In 2004, FiftyCrows awarded Stephanie Sinclair one of her first photography grants. Last week, Stephanie was selected as one of four photographers for the 2010 Whitney Biennial. Next year’s biennial reflects the selected artists’ response to the hardships and joys of the past two years.
Known for her depiction of women’s issues and her ability to expose horrific situations, Sinclair’s 2004 International Fund for Documentary Photography photo essay was no exception. “Self-Immolation: Afghan Women Cry Out For Help” showed the women in the burn unit of the Herat Public Hospital. In the five subsequent years since winning the IFDP award, Sinclair’s work has continued to examine topics of women and war, establishing her as one of the most prominent photojournalists today.
Sinclair is currently working on a project that examines child brides in Afghanistan, South Asia, Ethiopia, Latin America and the United States. This work will be exhibited at the FiftyCrows Gallery in San Francisco in July of 2010. Sinclair’s deep interest in exposing women’s issues around the world led her to start Photobetty, a photography group that supports female photojournalist and female centered photo essays.
Sinclair worked for Corbis in Iraq and Lebanon and as a staff photographer for the Chicago Tribune. She has been published in The New York Times Magazine, US News and World Report, TIME, DoubleTake and Stern. Sinclair’s numerous honors include: CARE International Award for Humanitarian Reportage, a $15,000 Alexia Foundation grant and one of the W. Eugene Smith Grant in Humanistic Photography fellowships. Most recently in March 2009 Sinclair was asked to be full member of VIIphoto agency.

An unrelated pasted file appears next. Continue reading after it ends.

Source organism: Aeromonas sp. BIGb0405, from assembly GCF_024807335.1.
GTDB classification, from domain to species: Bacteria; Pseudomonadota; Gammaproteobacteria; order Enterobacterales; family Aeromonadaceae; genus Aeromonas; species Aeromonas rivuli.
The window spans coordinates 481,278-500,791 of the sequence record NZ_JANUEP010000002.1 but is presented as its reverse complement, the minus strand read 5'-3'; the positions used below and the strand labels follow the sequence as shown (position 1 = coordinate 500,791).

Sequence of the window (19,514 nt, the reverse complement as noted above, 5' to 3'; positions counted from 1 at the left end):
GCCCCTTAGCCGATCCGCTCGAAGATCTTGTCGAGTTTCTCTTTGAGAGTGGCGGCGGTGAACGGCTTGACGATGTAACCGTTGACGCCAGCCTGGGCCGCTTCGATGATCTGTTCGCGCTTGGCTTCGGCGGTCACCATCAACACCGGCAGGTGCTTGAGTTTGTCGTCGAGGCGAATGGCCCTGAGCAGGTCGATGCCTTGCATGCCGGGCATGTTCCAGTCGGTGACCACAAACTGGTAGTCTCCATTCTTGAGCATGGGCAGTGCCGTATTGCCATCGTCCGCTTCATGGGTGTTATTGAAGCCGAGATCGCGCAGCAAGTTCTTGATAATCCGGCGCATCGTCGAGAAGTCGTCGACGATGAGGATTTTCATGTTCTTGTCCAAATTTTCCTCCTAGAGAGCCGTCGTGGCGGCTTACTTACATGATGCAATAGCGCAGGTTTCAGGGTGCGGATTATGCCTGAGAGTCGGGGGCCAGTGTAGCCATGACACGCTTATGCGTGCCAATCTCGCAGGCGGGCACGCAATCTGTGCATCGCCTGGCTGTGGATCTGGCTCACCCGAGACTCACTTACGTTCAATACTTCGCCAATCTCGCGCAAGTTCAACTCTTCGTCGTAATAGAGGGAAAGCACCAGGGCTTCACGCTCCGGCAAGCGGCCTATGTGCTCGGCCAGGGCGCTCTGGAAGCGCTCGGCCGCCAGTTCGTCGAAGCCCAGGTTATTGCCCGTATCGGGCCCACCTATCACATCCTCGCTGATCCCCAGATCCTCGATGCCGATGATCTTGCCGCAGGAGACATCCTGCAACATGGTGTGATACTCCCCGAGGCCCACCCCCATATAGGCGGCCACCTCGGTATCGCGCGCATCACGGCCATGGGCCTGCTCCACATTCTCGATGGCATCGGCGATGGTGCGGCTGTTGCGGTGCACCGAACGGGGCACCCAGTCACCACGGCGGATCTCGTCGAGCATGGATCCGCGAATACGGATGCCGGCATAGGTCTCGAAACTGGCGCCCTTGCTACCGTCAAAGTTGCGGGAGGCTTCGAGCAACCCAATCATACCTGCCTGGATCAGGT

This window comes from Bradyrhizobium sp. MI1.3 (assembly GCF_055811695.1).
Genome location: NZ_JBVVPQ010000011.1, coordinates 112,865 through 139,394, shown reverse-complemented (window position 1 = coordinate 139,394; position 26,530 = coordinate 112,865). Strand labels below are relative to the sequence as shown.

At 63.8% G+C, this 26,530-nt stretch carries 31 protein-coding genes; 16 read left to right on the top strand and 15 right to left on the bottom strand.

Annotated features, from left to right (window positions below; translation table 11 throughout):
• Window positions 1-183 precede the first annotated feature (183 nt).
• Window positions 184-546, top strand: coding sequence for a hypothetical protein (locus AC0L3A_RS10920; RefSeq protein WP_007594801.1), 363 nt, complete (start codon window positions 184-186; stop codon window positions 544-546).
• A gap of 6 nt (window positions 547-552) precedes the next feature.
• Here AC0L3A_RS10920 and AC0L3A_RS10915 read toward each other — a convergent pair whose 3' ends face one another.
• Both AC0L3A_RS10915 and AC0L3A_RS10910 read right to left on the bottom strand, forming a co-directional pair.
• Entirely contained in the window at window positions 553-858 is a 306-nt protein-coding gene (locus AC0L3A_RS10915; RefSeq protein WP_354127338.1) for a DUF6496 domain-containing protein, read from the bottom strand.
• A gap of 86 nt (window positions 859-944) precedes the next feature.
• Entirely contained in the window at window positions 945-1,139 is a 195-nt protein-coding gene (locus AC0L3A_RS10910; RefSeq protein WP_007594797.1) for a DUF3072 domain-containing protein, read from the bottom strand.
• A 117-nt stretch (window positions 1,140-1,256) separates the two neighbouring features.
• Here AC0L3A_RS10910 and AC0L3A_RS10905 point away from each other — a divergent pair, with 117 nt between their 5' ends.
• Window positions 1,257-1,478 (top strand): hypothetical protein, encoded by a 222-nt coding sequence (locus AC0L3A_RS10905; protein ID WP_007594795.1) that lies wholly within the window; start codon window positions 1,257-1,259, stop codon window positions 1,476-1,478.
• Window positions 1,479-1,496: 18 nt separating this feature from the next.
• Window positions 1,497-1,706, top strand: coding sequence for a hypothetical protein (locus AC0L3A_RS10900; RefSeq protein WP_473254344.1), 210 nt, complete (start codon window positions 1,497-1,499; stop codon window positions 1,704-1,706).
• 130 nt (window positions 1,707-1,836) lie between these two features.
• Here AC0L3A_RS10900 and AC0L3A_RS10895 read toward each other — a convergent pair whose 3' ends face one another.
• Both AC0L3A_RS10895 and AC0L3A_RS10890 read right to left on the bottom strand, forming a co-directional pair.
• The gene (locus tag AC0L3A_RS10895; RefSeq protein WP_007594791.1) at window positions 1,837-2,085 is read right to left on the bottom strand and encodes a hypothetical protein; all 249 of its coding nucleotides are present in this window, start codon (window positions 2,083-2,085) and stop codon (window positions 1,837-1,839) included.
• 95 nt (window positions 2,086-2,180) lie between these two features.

Justyna Mielnikiewicz was born in Poland and now lives in Tbilisi, Georgia. Her journalism focuses on issues of politics and war in the South Caucasus by looking at the daily lives of the people and their environment. She also photographs the lives of the Russian Army and the Georgian Army in the process of training, fighting and dying. The depth, contrast and grain of Justyna’s black and white images in the Caucasus and Caspian captures an antiquated sense of life not unaware of the modern era. Justyna is a co-founder and member of Eve Photographers and Sputnick Photos.